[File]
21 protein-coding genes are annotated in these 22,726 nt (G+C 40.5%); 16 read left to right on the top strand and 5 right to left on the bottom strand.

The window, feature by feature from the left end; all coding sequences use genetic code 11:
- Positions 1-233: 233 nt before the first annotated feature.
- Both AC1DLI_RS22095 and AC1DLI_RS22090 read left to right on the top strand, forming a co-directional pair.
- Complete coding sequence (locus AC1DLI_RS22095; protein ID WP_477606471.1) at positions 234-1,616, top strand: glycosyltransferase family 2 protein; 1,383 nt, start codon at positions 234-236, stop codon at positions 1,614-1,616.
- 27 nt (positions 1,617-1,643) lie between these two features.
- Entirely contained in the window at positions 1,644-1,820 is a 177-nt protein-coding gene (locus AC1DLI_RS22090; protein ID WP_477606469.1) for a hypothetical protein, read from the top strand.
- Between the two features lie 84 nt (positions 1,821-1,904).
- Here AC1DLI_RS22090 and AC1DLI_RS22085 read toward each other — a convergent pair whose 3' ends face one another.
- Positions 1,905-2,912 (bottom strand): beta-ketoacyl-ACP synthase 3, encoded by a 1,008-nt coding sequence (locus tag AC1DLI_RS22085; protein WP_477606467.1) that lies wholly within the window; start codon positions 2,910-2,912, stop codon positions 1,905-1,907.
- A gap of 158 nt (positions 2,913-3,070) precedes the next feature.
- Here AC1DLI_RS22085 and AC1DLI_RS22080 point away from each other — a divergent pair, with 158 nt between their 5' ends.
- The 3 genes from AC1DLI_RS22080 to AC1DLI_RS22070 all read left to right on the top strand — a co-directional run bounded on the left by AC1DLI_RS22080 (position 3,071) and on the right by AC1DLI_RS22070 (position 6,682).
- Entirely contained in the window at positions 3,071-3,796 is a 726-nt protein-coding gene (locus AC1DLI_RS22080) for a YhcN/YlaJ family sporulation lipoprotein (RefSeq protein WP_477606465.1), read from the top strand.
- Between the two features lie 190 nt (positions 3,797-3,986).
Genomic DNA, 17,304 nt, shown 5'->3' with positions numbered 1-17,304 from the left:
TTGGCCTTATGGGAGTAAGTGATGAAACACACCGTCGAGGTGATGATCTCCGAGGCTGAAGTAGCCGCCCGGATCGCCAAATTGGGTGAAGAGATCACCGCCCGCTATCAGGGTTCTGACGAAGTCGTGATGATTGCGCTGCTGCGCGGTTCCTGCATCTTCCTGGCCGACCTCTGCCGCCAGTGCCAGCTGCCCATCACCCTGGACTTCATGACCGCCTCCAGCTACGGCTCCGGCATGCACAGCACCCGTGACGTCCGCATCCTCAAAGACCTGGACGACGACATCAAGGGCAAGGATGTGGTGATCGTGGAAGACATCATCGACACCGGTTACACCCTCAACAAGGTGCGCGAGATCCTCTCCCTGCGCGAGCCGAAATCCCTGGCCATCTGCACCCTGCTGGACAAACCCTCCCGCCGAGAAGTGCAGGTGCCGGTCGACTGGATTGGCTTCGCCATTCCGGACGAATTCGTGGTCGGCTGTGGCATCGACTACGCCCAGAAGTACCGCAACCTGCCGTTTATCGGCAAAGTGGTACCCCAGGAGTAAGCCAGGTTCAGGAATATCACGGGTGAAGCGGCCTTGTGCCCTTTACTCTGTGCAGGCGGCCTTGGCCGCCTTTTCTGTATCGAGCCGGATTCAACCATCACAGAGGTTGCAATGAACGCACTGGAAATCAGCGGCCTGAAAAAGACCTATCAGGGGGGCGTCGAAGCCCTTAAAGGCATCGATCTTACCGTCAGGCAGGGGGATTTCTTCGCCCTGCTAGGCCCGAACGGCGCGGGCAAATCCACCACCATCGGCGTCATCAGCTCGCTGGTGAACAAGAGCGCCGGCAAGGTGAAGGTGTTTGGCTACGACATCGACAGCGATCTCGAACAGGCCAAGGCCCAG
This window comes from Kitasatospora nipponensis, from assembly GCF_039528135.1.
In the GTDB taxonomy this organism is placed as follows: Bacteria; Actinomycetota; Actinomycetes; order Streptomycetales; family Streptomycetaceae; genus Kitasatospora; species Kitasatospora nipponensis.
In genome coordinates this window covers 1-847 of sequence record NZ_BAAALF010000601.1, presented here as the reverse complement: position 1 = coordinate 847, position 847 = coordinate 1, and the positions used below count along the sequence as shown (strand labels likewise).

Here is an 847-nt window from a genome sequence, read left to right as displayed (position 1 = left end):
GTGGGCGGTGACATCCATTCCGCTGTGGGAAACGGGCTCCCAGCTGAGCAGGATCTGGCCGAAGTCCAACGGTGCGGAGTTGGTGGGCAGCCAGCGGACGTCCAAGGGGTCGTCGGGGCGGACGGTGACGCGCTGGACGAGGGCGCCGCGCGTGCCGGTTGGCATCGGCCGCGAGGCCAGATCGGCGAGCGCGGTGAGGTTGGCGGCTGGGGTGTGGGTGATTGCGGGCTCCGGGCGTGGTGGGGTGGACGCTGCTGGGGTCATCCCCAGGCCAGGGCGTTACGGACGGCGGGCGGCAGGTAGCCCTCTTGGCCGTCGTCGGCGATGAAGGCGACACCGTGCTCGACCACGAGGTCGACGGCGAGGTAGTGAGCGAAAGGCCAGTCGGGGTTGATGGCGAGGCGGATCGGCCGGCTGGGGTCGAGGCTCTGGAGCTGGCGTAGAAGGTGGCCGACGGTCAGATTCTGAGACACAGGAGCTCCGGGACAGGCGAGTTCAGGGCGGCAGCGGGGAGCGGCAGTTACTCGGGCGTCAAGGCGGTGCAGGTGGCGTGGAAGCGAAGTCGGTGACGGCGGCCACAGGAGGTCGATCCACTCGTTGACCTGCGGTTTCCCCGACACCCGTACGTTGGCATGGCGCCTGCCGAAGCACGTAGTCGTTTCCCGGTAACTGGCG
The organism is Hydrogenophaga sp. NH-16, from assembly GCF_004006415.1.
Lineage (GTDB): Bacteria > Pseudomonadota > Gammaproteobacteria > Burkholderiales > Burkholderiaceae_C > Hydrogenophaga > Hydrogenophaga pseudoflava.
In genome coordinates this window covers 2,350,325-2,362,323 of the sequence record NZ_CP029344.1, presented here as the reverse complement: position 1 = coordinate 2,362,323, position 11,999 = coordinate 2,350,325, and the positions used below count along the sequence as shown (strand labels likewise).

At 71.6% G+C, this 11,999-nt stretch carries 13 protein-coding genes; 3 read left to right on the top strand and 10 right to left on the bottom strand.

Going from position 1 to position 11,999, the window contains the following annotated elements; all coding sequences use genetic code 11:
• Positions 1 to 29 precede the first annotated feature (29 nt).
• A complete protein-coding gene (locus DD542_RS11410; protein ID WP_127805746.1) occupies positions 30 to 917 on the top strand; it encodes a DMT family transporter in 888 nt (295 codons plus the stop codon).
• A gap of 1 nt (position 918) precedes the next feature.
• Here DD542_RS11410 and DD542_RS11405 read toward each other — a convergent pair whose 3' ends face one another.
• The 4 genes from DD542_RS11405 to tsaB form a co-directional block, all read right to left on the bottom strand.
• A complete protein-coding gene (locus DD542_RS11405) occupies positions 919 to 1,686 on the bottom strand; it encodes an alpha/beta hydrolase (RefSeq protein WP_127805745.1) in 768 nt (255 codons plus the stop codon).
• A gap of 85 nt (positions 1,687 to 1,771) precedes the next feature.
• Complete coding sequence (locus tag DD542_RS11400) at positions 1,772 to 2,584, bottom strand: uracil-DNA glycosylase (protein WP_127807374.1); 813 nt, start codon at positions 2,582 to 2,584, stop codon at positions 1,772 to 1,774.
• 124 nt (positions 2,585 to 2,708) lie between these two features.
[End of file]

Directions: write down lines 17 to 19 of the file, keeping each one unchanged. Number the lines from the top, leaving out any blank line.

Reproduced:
TTGGCCTTATGGGAGTAAGTGATGAAACACACCGTCGAGGTGATGATCTCCGAGGCTGAAGTAGCCGCCCGGATCGCCAAATTGGGTGAAGAGATCACCGCCCGCTATCAGGGTTCTGACGAAGTCGTGATGATTGCGCTGCTGCGCGGTTCCTGCATCTTCCTGGCCGACCTCTGCCGCCAGTGCCAGCTGCCCATCACCCTGGACTTCATGACCGCCTCCAGCTACGGCTCCGGCATGCACAGCACCCGTGACGTCCGCATCCTCAAAGACCTGGACGACGACATCAAGGGCAAGGATGTGGTGATCGTGGAAGACATCATCGACACCGGTTACACCCTCAACAAGGTGCGCGAGATCCTCTCCCTGCGCGAGCCGAAATCCCTGGCCATCTGCACCCTGCTGGACAAACCCTCCCGCCGAGAAGTGCAGGTGCCGGTCGACTGGATTGGCTTCGCCATTCCGGACGAATTCGTGGTCGGCTGTGGCATCGACTACGCCCAGAAGTACCGCAACCTGCCGTTTATCGGCAAAGTGGTACCCCAGGAGTAAGCCAGGTTCAGGAATATCACGGGTGAAGCGGCCTTGTGCCCTTTACTCTGTGCAGGCGGCCTTGGCCGCCTTTTCTGTATCGAGCCGGATTCAACCATCACAGAGGTTGCAATGAACGCACTGGAAATCAGCGGCCTGAAAAAGACCTATCAGGGGGGCGTCGAAGCCCTTAAAGGCATCGATCTTACCGTCAGGCAGGGGGATTTCTTCGCCCTGCTAGGCCCGAACGGCGCGGGCAAATCCACCACCATCGGCGTCATCAGCTCGCTGGTGAACAAGAGCGCCGGCAAGGTGAAGGTGTTTGGCTACGACATCGACAGCGATCTCGAACAGGCCAAGGCCCAG
This window comes from Kitasatospora nipponensis, from assembly GCF_039528135.1.
In the GTDB taxonomy this organism is placed as follows: Bacteria; Actinomycetota; Actinomycetes; order Streptomycetales; family Streptomycetaceae; genus Kitasatospora; species Kitasatospora nipponensis.